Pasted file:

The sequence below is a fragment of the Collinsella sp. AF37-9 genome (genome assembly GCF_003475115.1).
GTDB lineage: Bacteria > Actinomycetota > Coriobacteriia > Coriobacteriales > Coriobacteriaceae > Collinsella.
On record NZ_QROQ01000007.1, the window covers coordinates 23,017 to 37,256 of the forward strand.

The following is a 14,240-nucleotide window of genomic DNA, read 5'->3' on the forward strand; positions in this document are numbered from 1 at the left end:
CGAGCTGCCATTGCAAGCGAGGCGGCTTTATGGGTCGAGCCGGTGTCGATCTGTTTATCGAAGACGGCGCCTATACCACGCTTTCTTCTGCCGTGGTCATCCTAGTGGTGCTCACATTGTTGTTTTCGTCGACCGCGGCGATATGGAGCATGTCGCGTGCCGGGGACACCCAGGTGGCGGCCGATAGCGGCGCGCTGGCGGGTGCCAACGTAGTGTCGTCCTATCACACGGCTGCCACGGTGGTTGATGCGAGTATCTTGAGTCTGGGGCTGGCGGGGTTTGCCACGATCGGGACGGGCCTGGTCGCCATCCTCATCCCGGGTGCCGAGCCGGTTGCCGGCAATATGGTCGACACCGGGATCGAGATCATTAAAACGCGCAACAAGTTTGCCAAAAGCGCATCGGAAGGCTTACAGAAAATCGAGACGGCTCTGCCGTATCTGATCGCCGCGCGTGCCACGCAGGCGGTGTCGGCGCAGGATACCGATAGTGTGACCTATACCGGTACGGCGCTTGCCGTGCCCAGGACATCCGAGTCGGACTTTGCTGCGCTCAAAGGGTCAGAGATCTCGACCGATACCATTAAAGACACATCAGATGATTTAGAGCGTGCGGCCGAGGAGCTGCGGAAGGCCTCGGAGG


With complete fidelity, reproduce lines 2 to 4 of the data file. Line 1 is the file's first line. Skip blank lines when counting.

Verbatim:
GTDB lineage: Bacteria > Actinomycetota > Coriobacteriia > Coriobacteriales > Coriobacteriaceae > Collinsella.
On record NZ_QROQ01000007.1, the window covers coordinates 23,017 to 37,256 of the forward strand.

The following is a 14,240-nucleotide window of genomic DNA, read 5'->3' on the forward strand; positions in this document are numbered from 1 at the left end: